Survey Seeks ‘Culture Candidate’ For Mayor
CHICAGO (CBS) – A new survey seeks answers on who is the “culture candidate” among a dozen mayoral hopefuls, both prominent and obscure.
Time Out Chicago conducted the questionnaire on an assortment of issues, from the city’s role in funding the arts to whether naming rights should be sold at area sports stadiums. The candidates’ answers appeared in the magazine’s Nov. 11-17 issue.
“Not only do music clubs, theaters, restaurants and other arts venues employ countless Chicagoans, but the work they produce makes this one of the most vibrant cities in the world,” the introduction to the survey said.
The magazine received answers to the questionnaire from all of the best-known declared and likely mayoral candidates, including Rahm Emanuel, Gery Chico, Carol Moseley-Braun, state Sen. Rev. James Meeks, and city Clerk Miguel Del Valle.
But Time Out also received answers from six more obscure candidates, including state Rep. Annazette Collins, attorney Christopher Cooper, conservative magazine editor R. Emmett Tyrrell Jr., unsuccessful 2007 mayoral candidate William “Dock” Walls, Streets and Sanitation Department truck driver Frederick K. White, and Cynthia “Plaster Caster” Albritton, a Chicago native who is best known for her sculpting projects involving rock stars.
Also included in the survey was state Sen. Rickey Hendon, who has since decided not to run.
There was no questionnaire from U.S. Rep. Danny Davis (D-Ill.), who was recently been named the consensus African-American candidate by the Chicago Coalition for Mayor.
Most candidates expressed support for municipal arts funding to at least some degree.
Emanuel wrote that he believes city government “can and must play a role that allows our arts and culture to flourish,” but must also be realistic about budget challenges. Braun wrote that by supporting the arts and artists, “the city administration can not only enhance the life experiences available in Chicago, but also tap the revenue streams created by the arts and cultural economic impact.”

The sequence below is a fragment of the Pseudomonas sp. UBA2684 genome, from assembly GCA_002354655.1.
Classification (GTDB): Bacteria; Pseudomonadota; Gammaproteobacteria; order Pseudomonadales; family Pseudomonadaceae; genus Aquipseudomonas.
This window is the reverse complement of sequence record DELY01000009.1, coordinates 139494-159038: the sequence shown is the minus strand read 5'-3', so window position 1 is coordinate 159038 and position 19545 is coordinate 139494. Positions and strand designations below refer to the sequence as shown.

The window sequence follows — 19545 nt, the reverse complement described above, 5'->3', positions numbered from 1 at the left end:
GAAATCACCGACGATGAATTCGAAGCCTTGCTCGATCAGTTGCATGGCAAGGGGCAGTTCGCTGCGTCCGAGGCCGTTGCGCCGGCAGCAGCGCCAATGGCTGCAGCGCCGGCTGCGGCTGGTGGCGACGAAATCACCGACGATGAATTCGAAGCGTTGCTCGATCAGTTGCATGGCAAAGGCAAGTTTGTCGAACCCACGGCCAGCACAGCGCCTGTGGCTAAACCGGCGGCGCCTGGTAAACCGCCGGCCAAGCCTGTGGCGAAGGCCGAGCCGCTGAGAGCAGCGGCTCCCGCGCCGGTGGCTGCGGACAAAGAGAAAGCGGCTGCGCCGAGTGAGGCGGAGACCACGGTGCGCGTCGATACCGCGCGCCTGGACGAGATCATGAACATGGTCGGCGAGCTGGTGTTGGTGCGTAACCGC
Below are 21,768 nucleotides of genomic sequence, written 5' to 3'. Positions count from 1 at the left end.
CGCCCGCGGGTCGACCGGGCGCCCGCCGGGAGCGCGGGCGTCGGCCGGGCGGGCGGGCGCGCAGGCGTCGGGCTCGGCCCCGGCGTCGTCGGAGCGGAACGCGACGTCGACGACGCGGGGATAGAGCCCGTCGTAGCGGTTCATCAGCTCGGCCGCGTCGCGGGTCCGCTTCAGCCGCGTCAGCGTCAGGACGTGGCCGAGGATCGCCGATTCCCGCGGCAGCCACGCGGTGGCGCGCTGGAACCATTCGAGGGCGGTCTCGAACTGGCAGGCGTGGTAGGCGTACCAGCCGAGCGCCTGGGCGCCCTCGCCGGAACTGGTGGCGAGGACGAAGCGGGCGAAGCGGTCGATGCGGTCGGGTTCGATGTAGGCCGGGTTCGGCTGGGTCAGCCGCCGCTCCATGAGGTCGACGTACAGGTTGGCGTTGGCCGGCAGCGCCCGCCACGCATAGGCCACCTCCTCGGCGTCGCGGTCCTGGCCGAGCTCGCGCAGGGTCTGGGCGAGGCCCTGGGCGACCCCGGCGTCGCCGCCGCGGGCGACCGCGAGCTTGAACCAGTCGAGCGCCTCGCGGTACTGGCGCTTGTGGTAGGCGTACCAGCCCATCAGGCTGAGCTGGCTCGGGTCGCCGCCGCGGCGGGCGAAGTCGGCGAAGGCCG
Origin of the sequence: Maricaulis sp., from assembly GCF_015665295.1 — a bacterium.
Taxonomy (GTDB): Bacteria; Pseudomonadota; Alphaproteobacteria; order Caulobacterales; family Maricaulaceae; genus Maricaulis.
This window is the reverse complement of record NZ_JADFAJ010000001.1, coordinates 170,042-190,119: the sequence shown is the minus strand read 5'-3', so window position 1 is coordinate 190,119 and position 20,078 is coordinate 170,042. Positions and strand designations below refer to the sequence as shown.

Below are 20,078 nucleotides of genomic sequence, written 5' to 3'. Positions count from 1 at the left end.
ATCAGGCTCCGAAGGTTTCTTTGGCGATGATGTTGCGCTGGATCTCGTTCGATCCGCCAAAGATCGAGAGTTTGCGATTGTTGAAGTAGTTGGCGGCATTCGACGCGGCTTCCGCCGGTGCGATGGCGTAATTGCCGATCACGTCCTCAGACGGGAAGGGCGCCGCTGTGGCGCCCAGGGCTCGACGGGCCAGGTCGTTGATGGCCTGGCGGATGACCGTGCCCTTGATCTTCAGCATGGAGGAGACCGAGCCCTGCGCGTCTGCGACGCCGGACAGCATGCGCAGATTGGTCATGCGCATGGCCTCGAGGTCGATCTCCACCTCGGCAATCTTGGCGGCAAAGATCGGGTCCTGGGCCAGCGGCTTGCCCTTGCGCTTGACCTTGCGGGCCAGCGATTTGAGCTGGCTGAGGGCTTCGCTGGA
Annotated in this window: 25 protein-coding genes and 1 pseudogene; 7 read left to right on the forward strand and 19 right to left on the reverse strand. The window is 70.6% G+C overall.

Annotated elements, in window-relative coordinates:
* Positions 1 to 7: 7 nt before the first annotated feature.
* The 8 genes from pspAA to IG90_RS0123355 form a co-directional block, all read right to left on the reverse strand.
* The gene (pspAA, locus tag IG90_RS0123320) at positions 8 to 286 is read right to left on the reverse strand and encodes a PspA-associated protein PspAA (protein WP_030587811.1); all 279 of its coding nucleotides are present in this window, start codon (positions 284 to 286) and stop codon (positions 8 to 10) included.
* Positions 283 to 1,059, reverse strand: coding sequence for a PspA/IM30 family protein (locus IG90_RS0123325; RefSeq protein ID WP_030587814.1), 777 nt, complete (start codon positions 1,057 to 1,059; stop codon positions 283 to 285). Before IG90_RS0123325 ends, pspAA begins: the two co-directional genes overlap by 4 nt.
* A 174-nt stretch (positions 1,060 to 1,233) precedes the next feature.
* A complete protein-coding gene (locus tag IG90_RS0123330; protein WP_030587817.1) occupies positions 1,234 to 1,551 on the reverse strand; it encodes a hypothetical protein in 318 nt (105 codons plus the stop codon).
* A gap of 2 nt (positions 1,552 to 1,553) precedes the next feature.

Chico called the arts “critical to Chicago’s overall health, future and quality of life,” while Meeks called arts and culture “essential to the general welfare of our citizens and a financial engine.” And Del Valle said the city should “should use its investment in the arts in a balanced way, drawing people both downtown and to our neighborhoods, promoting access to the arts for all Chicagoans.”
But some of the candidates questioned whether funding the arts is the government’s job.
“The city’s role is the role of every good citizen, support the arts and enjoy them, but not in this tough economy,” Tyrrell wrote. “No budgetary increase.”
Time Out also asked the candidates about several other issues of interest to the city’s arts and culture community, including whether the proposed promoters’ ordinance that would place stricter regulations on local event promoters, the call to allow cooking on-site food trucks on Chicago streets, and whether the annual Lollapalooza festival boosts the local music scene or takes business away from local venues.
The magazine also asked whether city festivals should be prifvatized. As it is, Mayor Richard M. Daley’s administration is forging ahead with “request-for-proposals” from private companies interested in running the Taste and other lakefront festivals, including Blues and Jazz Fest.
Also in the questionnaire was whether casinos should be allowed within the city limits, and whether naming rights should be sold at Soldier Field or Wrigley Field. Ironically, the magazine came out just as the CTA announced that it is seeking corporate sponsors and might sell naming rights to its assets.